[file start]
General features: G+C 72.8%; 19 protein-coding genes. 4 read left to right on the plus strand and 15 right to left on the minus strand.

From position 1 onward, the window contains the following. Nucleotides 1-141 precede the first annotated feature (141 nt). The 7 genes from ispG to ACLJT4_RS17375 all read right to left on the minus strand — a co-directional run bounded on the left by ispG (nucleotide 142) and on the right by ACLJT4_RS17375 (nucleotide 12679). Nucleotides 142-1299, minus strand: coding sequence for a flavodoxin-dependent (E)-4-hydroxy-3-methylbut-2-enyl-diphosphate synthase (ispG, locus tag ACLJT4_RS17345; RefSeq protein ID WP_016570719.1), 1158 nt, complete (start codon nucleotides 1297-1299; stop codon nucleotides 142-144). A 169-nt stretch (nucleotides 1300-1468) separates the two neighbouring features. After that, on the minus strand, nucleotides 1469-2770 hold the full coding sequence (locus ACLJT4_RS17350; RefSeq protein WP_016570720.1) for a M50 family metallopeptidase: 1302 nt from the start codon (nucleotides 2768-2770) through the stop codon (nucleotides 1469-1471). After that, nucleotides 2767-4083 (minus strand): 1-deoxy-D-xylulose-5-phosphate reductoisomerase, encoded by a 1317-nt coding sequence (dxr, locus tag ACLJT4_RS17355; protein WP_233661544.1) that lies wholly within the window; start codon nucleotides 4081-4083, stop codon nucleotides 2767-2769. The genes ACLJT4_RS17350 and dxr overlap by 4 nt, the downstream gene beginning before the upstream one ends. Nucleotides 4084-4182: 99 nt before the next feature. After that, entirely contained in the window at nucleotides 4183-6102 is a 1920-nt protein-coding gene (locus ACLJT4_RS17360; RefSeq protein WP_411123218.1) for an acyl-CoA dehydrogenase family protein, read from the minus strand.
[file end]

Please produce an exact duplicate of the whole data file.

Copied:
General features: G+C 72.8%; 19 protein-coding genes. 4 read left to right on the plus strand and 15 right to left on the minus strand.

From position 1 onward, the window contains the following. Nucleotides 1-141 precede the first annotated feature (141 nt). The 7 genes from ispG to ACLJT4_RS17375 all read right to left on the minus strand — a co-directional run bounded on the left by ispG (nucleotide 142) and on the right by ACLJT4_RS17375 (nucleotide 12679). Nucleotides 142-1299, minus strand: coding sequence for a flavodoxin-dependent (E)-4-hydroxy-3-methylbut-2-enyl-diphosphate synthase (ispG, locus tag ACLJT4_RS17345; RefSeq protein ID WP_016570719.1), 1158 nt, complete (start codon nucleotides 1297-1299; stop codon nucleotides 142-144). A 169-nt stretch (nucleotides 1300-1468) separates the two neighbouring features. After that, on the minus strand, nucleotides 1469-2770 hold the full coding sequence (locus ACLJT4_RS17350; RefSeq protein WP_016570720.1) for a M50 family metallopeptidase: 1302 nt from the start codon (nucleotides 2768-2770) through the stop codon (nucleotides 1469-1471). After that, nucleotides 2767-4083 (minus strand): 1-deoxy-D-xylulose-5-phosphate reductoisomerase, encoded by a 1317-nt coding sequence (dxr, locus tag ACLJT4_RS17355; protein WP_233661544.1) that lies wholly within the window; start codon nucleotides 4081-4083, stop codon nucleotides 2767-2769. The genes ACLJT4_RS17350 and dxr overlap by 4 nt, the downstream gene beginning before the upstream one ends. Nucleotides 4084-4182: 99 nt before the next feature. After that, entirely contained in the window at nucleotides 4183-6102 is a 1920-nt protein-coding gene (locus ACLJT4_RS17360; RefSeq protein WP_411123218.1) for an acyl-CoA dehydrogenase family protein, read from the minus strand.